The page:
But that’s just speculation; I make no claim to it being true. But it fits the known facts (which are not complete) at least as well as anything you’ve said, Wumhenry.

    Wumhenry wrote:

    In this case, it’s not bloody likely that the accuser made an honest mistake when she fingered Seligman’s photo with “100% certainty”.

    And you say this based on what expertise, exactly?

    In fact, there are literally hundreds of cases in which rape victims have, in apparent good intentions, ID’d innocent men with certainty under oath. Mistaken identification is the most common reason for false imprisonment.

    Maybe you think they’re all malicious liars. But criminologists don’t believe that; they say it’s simpoly easier to make a sincere but mistaken ID of an attacker than most people believe.

    Comment by Ampersand — May 3, 2006 @ 8:54 pm | Reply

  54. But in this case, as I stressed before, the accuser was presented with photos of all the possible — oh, just read the last paragraph of the message I sent yesterday at 12:08.

    Comment by wumhenry — May 4, 2006 @ 11:26 am | Reply

  55. While we’re at it:
    How is it apparent that the accusers in all those hundreds of cases were acting in good faith when they fingered innocent people?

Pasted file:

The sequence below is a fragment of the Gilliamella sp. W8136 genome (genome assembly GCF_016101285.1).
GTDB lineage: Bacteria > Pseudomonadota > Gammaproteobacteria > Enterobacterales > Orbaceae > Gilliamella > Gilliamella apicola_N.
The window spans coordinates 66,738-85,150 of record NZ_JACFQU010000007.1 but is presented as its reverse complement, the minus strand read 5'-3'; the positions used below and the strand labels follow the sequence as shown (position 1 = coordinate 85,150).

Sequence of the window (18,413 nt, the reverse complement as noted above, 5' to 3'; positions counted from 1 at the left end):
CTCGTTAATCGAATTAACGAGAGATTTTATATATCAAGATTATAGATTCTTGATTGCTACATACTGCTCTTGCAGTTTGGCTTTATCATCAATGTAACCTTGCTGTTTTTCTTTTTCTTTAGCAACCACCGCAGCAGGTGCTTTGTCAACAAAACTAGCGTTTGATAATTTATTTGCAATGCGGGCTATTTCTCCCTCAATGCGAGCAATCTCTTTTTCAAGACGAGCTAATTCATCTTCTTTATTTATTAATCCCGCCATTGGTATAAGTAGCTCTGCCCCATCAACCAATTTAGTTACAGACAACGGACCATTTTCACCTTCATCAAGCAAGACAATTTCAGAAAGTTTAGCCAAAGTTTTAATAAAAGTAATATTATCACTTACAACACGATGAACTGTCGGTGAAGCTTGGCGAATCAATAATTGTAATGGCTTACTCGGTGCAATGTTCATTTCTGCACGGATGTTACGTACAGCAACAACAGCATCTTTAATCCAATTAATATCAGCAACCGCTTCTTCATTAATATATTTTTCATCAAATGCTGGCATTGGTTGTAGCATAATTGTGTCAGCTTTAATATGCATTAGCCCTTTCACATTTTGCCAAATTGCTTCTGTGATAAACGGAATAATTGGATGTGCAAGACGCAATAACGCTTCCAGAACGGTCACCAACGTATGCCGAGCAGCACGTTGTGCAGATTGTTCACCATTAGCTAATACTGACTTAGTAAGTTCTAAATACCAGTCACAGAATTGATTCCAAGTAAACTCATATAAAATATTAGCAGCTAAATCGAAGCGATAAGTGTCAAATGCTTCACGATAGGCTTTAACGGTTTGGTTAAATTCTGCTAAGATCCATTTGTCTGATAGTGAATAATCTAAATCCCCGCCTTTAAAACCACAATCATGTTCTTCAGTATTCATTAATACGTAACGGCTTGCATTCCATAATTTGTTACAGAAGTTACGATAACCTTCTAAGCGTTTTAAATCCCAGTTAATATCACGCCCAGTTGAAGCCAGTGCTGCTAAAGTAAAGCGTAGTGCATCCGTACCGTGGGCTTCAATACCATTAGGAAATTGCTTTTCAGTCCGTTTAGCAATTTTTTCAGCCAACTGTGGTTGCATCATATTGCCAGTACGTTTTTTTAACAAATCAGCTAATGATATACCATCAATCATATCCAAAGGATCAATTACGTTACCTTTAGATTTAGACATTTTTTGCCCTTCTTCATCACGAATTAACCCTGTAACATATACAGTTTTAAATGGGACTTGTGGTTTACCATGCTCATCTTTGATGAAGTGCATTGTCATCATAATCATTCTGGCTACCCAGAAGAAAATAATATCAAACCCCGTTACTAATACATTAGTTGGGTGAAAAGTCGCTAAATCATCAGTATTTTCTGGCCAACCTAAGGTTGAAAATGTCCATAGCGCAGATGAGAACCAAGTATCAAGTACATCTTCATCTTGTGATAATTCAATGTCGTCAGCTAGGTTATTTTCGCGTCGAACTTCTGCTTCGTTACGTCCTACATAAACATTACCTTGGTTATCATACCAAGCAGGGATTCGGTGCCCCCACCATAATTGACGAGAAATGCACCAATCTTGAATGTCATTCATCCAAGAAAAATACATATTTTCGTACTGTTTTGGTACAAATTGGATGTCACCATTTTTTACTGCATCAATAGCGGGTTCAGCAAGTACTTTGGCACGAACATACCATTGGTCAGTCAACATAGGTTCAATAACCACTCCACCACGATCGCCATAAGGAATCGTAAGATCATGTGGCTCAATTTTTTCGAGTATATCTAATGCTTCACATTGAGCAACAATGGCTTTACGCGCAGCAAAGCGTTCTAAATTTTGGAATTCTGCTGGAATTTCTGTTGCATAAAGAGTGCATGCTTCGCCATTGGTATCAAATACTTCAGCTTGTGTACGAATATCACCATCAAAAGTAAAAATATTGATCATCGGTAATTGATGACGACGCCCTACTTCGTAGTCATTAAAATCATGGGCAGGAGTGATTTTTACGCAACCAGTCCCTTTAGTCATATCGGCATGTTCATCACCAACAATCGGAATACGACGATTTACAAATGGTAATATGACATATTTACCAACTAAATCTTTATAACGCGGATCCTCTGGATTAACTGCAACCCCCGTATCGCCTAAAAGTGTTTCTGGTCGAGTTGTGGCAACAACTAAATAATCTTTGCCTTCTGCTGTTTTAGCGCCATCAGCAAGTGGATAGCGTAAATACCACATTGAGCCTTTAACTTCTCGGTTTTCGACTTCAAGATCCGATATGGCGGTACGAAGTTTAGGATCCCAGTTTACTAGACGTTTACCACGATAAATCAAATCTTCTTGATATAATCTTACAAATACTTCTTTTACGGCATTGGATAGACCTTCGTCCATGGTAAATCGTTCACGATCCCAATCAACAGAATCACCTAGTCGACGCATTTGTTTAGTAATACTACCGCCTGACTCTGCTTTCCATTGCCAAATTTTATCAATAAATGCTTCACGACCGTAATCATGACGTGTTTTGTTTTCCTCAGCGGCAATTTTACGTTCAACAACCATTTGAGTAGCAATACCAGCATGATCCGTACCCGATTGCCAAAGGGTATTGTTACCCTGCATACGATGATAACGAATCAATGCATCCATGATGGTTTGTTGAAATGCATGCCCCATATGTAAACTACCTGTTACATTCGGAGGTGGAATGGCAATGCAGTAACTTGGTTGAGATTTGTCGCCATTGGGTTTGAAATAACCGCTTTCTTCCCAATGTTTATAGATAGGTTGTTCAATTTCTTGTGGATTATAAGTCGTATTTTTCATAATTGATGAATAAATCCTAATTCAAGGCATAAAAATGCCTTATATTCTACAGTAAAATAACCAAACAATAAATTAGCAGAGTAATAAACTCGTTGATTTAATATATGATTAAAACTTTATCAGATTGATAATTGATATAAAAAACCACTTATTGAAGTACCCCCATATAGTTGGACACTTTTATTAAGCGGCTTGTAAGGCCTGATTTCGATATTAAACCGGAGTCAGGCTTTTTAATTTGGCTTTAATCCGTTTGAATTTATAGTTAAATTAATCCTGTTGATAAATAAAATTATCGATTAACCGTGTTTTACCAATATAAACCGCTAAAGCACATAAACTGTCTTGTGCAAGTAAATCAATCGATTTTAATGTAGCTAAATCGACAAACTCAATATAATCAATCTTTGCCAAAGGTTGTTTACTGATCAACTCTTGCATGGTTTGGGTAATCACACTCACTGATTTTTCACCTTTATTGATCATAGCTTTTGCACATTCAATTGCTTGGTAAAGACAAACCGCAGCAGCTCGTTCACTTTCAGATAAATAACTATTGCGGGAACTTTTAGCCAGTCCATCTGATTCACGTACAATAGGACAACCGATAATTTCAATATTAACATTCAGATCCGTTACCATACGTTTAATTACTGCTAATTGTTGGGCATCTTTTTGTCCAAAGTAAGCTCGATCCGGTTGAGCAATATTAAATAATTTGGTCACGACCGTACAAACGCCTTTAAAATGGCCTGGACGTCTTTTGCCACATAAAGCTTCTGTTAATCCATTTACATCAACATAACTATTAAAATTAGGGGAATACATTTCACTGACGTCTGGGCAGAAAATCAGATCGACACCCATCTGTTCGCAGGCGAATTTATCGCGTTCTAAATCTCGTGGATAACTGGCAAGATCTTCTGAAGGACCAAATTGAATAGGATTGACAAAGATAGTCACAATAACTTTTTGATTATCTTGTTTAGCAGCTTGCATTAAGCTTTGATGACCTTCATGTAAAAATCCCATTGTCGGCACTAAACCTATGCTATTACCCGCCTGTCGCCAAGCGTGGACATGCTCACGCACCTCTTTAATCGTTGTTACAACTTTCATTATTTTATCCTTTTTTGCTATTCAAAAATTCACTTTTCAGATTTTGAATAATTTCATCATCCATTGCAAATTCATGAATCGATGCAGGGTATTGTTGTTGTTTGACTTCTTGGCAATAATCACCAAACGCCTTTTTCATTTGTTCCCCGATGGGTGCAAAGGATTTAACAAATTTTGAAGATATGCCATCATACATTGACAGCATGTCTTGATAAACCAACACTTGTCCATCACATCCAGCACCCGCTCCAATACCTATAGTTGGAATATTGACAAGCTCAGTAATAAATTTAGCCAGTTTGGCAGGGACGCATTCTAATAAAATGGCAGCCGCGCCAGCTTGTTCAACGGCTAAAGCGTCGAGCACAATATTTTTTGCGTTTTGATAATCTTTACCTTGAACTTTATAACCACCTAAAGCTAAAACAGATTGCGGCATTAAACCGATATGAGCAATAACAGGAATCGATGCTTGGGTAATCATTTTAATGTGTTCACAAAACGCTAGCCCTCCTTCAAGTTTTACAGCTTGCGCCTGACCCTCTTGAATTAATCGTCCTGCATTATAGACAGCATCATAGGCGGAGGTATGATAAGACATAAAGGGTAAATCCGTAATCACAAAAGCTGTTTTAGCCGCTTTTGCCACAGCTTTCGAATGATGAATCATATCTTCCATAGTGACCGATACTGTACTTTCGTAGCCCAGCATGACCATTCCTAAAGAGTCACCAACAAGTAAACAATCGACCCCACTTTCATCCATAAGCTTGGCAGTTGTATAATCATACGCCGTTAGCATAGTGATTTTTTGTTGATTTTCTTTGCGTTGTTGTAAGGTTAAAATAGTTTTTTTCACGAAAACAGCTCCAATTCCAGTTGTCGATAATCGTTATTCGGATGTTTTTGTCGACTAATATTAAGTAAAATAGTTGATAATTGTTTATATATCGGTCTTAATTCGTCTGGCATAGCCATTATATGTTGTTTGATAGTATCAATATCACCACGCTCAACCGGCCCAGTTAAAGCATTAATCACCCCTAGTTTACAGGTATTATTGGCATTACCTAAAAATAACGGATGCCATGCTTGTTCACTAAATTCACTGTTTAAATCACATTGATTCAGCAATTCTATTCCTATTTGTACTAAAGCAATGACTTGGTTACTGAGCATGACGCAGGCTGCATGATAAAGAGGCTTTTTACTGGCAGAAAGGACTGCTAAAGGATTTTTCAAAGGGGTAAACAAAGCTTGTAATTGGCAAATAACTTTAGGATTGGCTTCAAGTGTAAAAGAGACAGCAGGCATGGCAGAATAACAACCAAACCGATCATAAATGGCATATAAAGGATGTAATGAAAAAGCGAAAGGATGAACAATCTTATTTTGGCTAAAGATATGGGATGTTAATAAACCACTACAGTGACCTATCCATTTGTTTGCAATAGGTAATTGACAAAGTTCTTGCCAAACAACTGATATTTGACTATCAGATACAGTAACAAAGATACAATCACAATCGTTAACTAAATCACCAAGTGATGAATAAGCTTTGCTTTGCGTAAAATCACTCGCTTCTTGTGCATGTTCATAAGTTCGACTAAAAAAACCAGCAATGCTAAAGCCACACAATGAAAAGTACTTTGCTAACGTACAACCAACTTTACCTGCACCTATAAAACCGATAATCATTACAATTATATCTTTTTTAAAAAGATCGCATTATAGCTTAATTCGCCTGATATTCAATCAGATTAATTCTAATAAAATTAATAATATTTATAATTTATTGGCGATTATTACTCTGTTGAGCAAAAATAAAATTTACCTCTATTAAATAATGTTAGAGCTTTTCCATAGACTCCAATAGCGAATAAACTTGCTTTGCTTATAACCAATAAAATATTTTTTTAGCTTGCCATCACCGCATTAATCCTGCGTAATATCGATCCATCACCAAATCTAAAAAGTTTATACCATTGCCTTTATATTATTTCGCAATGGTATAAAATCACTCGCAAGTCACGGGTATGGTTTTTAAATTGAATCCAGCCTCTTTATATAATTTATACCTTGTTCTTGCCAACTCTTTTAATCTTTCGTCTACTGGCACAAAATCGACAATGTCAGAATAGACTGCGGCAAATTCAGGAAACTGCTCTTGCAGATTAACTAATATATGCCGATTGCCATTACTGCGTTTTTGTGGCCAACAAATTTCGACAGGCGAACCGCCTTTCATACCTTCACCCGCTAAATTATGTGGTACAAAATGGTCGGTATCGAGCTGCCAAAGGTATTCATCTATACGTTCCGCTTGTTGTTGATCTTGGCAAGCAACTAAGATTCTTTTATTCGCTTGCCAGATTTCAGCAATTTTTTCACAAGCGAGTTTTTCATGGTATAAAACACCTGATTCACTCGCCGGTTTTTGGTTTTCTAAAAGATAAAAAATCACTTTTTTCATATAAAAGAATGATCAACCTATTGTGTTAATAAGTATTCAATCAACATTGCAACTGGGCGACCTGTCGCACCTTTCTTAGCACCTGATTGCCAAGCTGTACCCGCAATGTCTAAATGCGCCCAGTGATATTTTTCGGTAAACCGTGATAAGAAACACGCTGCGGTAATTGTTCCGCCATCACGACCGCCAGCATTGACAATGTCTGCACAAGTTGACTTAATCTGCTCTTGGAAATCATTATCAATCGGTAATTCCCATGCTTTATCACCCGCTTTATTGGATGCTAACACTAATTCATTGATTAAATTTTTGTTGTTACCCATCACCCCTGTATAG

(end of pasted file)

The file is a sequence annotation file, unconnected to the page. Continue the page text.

Although I don’t doubt that rape victims sometimes accuse innocent people by mistake, how often does it happen that a genuine rape victim picks an innocent person from a lineup that includes the actual perp? Not very, I’m sure.

    Comment by wumhenry — May 4, 2006 @ 11:38 am | Reply

  56. How is it apparent that the accusers in all those hundreds of cases were acting in good faith when they fingered innocent people?

    The assumption is that most women who report a rape and get DNA evidence taken are not sociopaths, and therefore would not purposely put a total stranger in prison. (Keep in mind that in most stranger rapes – unlike, I admit, the Duke case – there isn’t a possible story for why she’d wish the person convicted harmed if he hadn’t raped her).